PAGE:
convert tent side to hard side?

Discussion in 'Camper Restoration Projects' started by ecallenil, Mar 22, 2011.

  1. ecallenil

    ecallenil New Member

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    Jul 28, 2010
    I searched but I guess this topic is not too popular.

    I have an '81 Starcraft Galaxy. The canvas is OK but needs to be replaced soon. I was thinking about doing a conversion to make the camper a hard side instead of tent side (leaving tent material for the bunk ends). Has anyone ever done this? Any obvious problems? Of course I will have to make sure there is room for the hard sides to "fit" when folded down but other than that I don't think there will be too many issues.

    Any help or guidance from anyone who has done this for thought about doing this would be appreciated!
     
  2. RedBeard

    RedBeard New Member

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    Feb 25, 2011
    Hi,

    Have you ever seen either of the following: 1} an Apache Hardside??? 2} a Palomino hardside with canvas bed ends???? These would be good examples of how the main panels are designed.

    Just my thoughts

    RB
     
  3. Yellowkayak

    Yellowkayak Popups.....when sleeping on the ground gets to you

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    Mar 13, 2007
    You'll ahve to make sure the hardside mounts to the outside of the edge so rain can flow off the camper. Easiest way to have hardside is to place the panels on the inside up against the inside edge which would give it support, but this would also allow rain water to come into the pup. So mounting to the outside lip of the pup would ahve to be done. Where panels meet canvas you would have to have a tight seal also to prevent water intrusion. Of course the top part of the panels would be on the inside edge of the roof creating a natural overlap to shed water. Its alot to think about! good luck if you decide to go this route!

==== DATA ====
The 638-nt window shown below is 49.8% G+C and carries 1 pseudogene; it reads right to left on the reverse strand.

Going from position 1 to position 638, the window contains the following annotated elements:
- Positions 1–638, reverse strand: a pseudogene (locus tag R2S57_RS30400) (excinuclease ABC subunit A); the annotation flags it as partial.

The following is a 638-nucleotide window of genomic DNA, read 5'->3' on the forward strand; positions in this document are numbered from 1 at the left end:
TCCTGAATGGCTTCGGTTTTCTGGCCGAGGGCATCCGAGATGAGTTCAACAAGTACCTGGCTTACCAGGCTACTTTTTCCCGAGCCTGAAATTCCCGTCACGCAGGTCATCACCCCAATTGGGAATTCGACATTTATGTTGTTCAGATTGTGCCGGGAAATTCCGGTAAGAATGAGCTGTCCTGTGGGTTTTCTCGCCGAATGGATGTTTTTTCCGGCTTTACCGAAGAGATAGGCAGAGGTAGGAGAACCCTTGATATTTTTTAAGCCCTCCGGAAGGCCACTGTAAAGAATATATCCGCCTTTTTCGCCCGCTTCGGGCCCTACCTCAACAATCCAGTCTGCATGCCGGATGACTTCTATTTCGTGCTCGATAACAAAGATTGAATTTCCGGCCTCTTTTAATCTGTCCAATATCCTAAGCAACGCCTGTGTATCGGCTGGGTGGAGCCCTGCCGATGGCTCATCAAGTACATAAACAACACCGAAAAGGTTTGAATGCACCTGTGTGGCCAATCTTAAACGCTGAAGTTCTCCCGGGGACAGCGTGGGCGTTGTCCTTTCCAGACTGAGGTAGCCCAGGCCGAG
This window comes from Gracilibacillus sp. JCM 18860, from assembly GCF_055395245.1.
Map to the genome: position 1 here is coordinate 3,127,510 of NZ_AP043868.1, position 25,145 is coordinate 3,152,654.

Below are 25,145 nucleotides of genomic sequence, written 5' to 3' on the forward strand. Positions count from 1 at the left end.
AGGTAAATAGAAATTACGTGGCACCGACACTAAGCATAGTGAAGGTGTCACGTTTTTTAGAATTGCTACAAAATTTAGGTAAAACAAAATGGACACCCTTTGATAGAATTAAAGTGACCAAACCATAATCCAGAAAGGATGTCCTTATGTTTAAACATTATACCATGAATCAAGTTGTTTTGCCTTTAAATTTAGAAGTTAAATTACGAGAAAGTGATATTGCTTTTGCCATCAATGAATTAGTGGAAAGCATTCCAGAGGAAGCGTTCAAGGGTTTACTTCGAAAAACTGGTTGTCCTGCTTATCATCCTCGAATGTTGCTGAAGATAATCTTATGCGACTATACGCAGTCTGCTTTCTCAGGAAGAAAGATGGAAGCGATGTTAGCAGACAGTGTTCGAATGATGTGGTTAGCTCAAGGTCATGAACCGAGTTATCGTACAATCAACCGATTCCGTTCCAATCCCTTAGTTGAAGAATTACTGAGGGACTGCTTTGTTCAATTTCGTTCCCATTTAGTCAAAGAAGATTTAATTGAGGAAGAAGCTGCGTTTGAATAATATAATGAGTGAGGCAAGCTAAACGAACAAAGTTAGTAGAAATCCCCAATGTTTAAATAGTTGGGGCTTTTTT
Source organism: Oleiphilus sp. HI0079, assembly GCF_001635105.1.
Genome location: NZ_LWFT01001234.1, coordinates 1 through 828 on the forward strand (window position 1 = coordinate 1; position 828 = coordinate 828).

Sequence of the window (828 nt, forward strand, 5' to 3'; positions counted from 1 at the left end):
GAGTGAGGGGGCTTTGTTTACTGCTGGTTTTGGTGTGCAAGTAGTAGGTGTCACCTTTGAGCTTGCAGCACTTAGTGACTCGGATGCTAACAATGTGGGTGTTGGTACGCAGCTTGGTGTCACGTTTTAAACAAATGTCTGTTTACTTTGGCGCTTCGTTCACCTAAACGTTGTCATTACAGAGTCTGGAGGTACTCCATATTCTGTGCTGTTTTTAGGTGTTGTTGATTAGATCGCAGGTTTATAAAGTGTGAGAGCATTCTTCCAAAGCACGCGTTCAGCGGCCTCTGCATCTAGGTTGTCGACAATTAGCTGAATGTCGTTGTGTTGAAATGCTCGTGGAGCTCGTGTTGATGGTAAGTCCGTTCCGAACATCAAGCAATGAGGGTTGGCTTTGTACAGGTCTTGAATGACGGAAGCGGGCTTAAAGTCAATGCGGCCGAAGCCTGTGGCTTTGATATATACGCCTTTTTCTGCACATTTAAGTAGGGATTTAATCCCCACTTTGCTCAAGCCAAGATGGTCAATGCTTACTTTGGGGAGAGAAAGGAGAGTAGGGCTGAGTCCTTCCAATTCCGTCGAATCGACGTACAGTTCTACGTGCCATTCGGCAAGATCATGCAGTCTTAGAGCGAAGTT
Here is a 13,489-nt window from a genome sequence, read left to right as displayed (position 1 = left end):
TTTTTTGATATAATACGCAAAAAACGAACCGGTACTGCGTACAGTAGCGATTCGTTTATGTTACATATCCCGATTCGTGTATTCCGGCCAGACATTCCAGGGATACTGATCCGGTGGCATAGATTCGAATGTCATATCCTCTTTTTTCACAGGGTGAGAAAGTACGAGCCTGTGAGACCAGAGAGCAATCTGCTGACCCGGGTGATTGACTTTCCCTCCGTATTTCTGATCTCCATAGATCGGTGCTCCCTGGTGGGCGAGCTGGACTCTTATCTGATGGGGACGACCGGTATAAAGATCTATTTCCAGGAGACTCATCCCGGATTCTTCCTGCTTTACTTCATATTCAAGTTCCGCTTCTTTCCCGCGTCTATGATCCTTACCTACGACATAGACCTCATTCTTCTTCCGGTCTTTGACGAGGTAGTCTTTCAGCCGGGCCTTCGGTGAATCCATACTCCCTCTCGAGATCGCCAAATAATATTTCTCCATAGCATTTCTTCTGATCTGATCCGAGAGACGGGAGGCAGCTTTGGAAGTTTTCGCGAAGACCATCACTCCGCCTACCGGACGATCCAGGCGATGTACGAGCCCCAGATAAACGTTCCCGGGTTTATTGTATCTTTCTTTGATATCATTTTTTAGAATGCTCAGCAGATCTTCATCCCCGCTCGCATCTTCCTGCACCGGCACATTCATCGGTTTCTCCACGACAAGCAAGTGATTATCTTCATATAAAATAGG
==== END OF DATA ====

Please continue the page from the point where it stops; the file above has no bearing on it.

JJ
     
  4. ecallenil

    ecallenil New Member

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    Jul 28, 2010
    When I was little, my parents had a Palomino hardside like the one you describe. That's what gave me the idea. I think an Apache hardside design with the hard bunk ends would be too much to tackle.


    Yellowkayak: Good information on considerations for water prevention. Thanks!
     
  5. bruceac1

    bruceac1 New Member

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    Mar 19, 2011
    I just bought my pup about three weeks ago and it is Palomino TXL hardside. As soon as the winds here in west TX die down to below 35mph (from the 60+ now), I will get some pics of the roof / hardside / canvas joints. Also pics of the hinges at all three joints. I will either post them or send them via email to you if that is what yoou prefer.
    Bruce
     
  6. nuthouseinva

    nuthouseinva Portsmouth, Virginia

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    May 7, 2008
    Portsmouth, VA
    Hope this gives you some ideas
    [​IMG]

    [​IMG]
     
  7. ecallenil

    ecallenil New Member

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    Jul 28, 2010
    Thanks for the pics. I am trying to figure out if it would be better to go the palomino route and have the side split in half with a hinge in the middle or go the apache route and have each side as a solid piece. The benefit to the apache style would be the possibility of installing larger windows.
     
  8. nuthouseinva

    nuthouseinva Portsmouth, Virginia

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    May 7, 2008
    Portsmouth, VA
    One thing to keep into consideration with a hardside versus a canvas pup. My Apache roof sits on top of the walls. Basically I raise my roof high enough so that my walls will fit underneath the roof. They kind of fit into a track with a seal. Then I lower my roof very slightly, maybe an inch. That makes a for a real stable wall.

    One thing about a two panel wall would be that the seam would be another place for water to enter.